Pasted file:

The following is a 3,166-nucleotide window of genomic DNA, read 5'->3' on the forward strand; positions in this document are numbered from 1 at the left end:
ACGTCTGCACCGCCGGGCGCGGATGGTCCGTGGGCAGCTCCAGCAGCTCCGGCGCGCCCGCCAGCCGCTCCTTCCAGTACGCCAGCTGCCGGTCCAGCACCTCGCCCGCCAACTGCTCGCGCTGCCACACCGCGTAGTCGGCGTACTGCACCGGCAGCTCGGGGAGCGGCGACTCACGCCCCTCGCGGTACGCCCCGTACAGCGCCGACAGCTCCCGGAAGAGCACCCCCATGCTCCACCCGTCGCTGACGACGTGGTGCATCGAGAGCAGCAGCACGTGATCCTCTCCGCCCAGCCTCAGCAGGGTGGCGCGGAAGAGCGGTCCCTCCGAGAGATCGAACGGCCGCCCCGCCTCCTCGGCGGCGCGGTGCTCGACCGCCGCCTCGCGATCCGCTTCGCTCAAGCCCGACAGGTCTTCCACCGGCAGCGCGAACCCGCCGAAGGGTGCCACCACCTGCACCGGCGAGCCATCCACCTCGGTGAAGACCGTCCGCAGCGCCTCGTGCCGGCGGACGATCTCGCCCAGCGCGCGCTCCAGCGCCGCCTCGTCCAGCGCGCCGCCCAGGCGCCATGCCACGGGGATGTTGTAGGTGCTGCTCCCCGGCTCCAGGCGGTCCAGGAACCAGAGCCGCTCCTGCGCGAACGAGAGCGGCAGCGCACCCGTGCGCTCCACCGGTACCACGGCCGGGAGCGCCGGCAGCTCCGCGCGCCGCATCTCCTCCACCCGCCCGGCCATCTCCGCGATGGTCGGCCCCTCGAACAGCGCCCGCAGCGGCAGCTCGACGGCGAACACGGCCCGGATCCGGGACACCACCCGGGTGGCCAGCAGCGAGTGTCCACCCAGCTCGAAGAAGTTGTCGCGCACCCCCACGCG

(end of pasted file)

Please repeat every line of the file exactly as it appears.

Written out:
The following is a 3,166-nucleotide window of genomic DNA, read 5'->3' on the forward strand; positions in this document are numbered from 1 at the left end:
ACGTCTGCACCGCCGGGCGCGGATGGTCCGTGGGCAGCTCCAGCAGCTCCGGCGCGCCCGCCAGCCGCTCCTTCCAGTACGCCAGCTGCCGGTCCAGCACCTCGCCCGCCAACTGCTCGCGCTGCCACACCGCGTAGTCGGCGTACTGCACCGGCAGCTCGGGGAGCGGCGACTCACGCCCCTCGCGGTACGCCCCGTACAGCGCCGACAGCTCCCGGAAGAGCACCCCCATGCTCCACCCGTCGCTGACGACGTGGTGCATCGAGAGCAGCAGCACGTGATCCTCTCCGCCCAGCCTCAGCAGGGTGGCGCGGAAGAGCGGTCCCTCCGAGAGATCGAACGGCCGCCCCGCCTCCTCGGCGGCGCGGTGCTCGACCGCCGCCTCGCGATCCGCTTCGCTCAAGCCCGACAGGTCTTCCACCGGCAGCGCGAACCCGCCGAAGGGTGCCACCACCTGCACCGGCGAGCCATCCACCTCGGTGAAGACCGTCCGCAGCGCCTCGTGCCGGCGGACGATCTCGCCCAGCGCGCGCTCCAGCGCCGCCTCGTCCAGCGCGCCGCCCAGGCGCCATGCCACGGGGATGTTGTAGGTGCTGCTCCCCGGCTCCAGGCGGTCCAGGAACCAGAGCCGCTCCTGCGCGAACGAGAGCGGCAGCGCACCCGTGCGCTCCACCGGTACCACGGCCGGGAGCGCCGGCAGCTCCGCGCGCCGCATCTCCTCCACCCGCCCGGCCATCTCCGCGATGGTCGGCCCCTCGAACAGCGCCCGCAGCGGCAGCTCGACGGCGAACACGGCCCGGATCCGGGACACCACCCGGGTGGCCAGCAGCGAGTGTCCACCCAGCTCGAAGAAGTTGTCGCGCACCCCCACGCG